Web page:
Was she ever even a happy young child? When we’re introduced to her she’s already hungering, though she appreciates her mother’s “perfection” of preparing special Japanese foods. Both parents are stoical: her mother for adapting to this strange new land and her father for bearing the enslavement of a Japanese internment camp. Though he’s a successful Japanese car company executive, he’ll never forget what our “ugly country” did to him. So he awaits returning to Tokyo in six months, which is when Yuki’s coming-of-age story kicks-off.
She’d been biding her time. Until she befriends dazzling Odile, gets so caught up with her beauty Yuki chooses to completely cut herself off from her parents and culture, remaining on. While she still wants to be a “good daughter” from afar, you’ll see how wildly and sadly her plans go astray. By the time she’s in a relationship with Jay’s rocklike Canadian father, her body and soul have been so battered there’s even an “ache in her eyes.”
All this pain has redeeming value: at least she knows what she wants her art to say: “communicate even one ridge of pain.” That’s the point of the novel. Painting a daunting tableau of a range of dislocated emotions when ties to family, home, culture are severed. What does identity loss, emptiness, anonymity look and feel like?
In this picture’s foreground are ambivalence, turmoil, violence, and artists pushing boundaries: Jay’s “Chinese and Korean, on both sides of the Pacific” art patrons who felt “at best ambivalent about the Japanese”; scorching TV and magazine cover images of helicopters delivering body bags and the faces of traumatized Vietnamese girls; and the rise of modern art movements inspired by artists like Marcel Duchamp, Andy Warhol, Yoko Ono, whose names are brushed on the pages. Avant-garde art that assaults the “soft-touch” of Japanese calligraphy, also embellished across pages. Especially poignant is the Japanese character for Love. Complicated to write, like the love Yuki seems incapable of and Jay frightened of.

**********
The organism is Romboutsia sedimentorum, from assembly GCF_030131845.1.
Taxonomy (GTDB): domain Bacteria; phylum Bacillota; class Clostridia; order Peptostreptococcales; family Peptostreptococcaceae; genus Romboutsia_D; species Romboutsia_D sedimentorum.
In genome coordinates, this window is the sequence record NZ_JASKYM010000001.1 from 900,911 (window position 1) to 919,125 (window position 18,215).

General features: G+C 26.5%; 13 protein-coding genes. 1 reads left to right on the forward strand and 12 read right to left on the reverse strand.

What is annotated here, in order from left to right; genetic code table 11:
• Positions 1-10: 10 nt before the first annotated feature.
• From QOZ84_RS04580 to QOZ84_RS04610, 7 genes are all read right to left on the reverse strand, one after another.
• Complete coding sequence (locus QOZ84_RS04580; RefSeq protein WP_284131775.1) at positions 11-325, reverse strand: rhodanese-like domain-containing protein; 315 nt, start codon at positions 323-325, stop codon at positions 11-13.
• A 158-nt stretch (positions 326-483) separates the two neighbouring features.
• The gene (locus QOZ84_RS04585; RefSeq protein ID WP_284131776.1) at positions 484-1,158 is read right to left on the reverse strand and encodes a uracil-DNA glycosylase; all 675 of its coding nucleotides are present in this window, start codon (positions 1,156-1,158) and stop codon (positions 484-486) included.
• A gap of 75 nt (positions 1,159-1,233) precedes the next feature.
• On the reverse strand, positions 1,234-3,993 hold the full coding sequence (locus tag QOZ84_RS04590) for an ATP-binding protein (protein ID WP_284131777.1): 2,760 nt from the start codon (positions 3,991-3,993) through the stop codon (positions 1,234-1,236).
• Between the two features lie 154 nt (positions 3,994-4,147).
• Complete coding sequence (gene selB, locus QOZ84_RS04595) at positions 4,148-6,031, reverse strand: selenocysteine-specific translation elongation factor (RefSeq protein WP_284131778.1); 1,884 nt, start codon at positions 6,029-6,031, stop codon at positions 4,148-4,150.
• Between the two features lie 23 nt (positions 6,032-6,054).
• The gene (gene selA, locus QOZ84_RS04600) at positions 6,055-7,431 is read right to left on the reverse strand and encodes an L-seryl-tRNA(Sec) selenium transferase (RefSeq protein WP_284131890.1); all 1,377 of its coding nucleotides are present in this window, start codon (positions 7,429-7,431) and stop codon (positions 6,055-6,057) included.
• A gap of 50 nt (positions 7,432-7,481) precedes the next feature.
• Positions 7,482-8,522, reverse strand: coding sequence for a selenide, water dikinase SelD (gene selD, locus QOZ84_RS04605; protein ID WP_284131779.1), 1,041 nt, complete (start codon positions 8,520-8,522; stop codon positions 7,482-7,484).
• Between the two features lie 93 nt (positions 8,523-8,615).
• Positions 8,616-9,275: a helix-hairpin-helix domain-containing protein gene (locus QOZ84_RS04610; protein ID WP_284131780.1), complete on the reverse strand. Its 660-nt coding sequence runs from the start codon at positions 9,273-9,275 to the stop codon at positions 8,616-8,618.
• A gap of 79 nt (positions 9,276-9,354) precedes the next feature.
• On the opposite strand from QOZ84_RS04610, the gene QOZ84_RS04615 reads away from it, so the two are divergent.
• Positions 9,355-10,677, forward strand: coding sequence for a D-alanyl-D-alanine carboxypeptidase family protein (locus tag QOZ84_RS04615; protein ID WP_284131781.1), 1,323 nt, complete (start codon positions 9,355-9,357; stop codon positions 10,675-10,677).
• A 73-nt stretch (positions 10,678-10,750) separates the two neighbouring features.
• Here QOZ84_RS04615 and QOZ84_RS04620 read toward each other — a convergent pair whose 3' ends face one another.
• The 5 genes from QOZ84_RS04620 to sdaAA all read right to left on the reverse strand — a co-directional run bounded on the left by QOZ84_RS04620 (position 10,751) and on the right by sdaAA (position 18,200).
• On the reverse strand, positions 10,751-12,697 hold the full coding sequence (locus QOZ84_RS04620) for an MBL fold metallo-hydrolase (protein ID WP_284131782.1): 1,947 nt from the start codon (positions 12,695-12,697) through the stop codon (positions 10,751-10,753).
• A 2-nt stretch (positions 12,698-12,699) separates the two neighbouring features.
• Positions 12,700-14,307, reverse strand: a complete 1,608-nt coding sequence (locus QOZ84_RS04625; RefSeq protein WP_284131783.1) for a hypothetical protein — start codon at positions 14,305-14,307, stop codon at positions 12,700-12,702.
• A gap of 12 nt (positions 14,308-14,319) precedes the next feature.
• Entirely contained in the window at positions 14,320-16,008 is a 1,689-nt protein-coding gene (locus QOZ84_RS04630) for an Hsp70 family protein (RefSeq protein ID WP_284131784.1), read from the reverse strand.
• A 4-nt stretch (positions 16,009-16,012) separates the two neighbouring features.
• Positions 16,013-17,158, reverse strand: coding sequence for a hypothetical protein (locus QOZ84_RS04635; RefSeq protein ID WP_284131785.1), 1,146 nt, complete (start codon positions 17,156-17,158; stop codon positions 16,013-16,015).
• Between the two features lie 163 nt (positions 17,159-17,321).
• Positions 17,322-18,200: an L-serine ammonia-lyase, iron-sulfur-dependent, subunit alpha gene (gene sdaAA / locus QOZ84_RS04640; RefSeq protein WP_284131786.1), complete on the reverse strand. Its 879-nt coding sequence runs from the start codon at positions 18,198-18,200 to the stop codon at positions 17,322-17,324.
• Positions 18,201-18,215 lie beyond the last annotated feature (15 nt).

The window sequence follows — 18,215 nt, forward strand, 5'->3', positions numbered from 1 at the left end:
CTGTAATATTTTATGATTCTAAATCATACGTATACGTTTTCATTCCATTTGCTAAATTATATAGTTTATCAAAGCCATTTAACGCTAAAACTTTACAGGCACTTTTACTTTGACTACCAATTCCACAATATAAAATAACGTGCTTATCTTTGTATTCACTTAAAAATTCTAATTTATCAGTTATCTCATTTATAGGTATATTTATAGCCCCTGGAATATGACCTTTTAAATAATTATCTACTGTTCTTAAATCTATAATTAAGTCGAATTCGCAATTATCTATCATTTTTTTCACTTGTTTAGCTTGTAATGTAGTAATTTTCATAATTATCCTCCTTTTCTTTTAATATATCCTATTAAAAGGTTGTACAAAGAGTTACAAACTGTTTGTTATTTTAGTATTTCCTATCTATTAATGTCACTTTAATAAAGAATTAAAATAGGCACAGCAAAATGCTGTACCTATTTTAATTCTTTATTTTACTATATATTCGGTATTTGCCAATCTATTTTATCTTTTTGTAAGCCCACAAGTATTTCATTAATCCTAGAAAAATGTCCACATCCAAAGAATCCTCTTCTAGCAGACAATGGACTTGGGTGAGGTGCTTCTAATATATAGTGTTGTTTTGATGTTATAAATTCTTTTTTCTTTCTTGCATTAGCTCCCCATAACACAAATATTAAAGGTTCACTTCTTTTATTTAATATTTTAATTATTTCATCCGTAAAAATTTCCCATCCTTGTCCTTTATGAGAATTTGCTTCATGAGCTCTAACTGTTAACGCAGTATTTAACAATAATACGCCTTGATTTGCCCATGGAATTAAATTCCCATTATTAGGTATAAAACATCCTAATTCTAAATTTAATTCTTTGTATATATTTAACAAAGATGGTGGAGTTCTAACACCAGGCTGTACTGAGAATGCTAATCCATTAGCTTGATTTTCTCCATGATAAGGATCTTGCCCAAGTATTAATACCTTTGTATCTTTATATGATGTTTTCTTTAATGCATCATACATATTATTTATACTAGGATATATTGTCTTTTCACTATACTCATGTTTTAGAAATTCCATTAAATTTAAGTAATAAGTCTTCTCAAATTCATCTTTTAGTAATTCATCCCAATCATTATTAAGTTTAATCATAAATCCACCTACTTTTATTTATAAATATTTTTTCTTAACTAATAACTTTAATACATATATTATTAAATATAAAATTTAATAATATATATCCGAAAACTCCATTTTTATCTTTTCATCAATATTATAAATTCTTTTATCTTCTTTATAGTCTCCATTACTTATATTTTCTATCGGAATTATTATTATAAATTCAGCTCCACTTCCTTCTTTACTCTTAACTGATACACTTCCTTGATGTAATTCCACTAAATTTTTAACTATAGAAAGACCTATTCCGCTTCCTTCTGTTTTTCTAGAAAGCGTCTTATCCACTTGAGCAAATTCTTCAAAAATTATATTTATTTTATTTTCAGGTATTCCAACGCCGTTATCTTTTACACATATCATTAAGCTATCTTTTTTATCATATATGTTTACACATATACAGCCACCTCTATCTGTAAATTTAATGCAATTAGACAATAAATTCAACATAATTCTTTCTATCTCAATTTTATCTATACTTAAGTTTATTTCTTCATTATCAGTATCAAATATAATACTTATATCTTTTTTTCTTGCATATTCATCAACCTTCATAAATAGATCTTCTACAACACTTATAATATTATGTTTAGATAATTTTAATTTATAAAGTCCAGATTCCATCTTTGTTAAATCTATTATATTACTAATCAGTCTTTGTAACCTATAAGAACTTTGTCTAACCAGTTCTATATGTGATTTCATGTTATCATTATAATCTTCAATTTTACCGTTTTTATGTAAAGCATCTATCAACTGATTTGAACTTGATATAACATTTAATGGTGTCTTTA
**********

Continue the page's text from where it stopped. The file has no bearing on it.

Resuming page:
Yuki and Jay’s voices exhibit two sides of grief. Yuki’s is the sensitive voice of a shy “ghost girl.” Depression turned inward, with loud voices screaming inside her head. Jay’s profane voice is rage and sorrow turned outward.
Rowan Hisayo Buchanan describes herself as “British, Chinese, Japanese, and American.” In an interview, she explains that she “spent her life alternately between London and New York, each time missing the other place, feeling as if there was more home there than here.” Her debut novel, then, is personal, which is why it feels so topsy-turvey authentic.
Some current events are also relevant thematically. There’s an art exhibition by an experimental Japanese artist who came of age during the sixties that’s causing a sensation at the Hirshhorn Museum in Washington, DC. The artist, Yayoi Kusama, has been living in a mental institution for thirty years. Washington Post art critic Philip Kennicott describes some of her works as a “somber sea of sadness” and the overall effect is:
“not so much the visual repetition that stuns you, rather, it’s the solitude, the kind of solitude that inspires thoughts like ‘I am trapped in my life …”
Kusamo’s exhibition is visually stunning; Yuki’s feels muted and somber. Yet both might be suffering mentally alike.
There’s also recent reporting on the “invisible wounds” of traumatized refugee children, and other accounts of the psychological stress the anti-immigration ban is having on Dreamers.
The trauma of separation is boundless.
The conceptual art movement of the sixties, in which originality of the idea not the aesthetics was paramount, seems inexplicably odd to many. Yuki, I think, is imagined as a conceptualist. Likewise, “odd” is a word Yuki perceives of herself. It’s also the same apt descriptor for Jay’s bald, old, diabetic cat Celeste, whom he can’t let go off. But it’s not odd why. Animals love us and are devoted to us in ways humans sometimes can’t. Celeste assumes a strong presence, reminding us of our essential need for attachment.
Yuki agonizes to find her artistic voice – what to say and how to say it. To contrast, Buchanan’s voice seems effortless, purposeful, and deeply emotional. Quite an exhibition!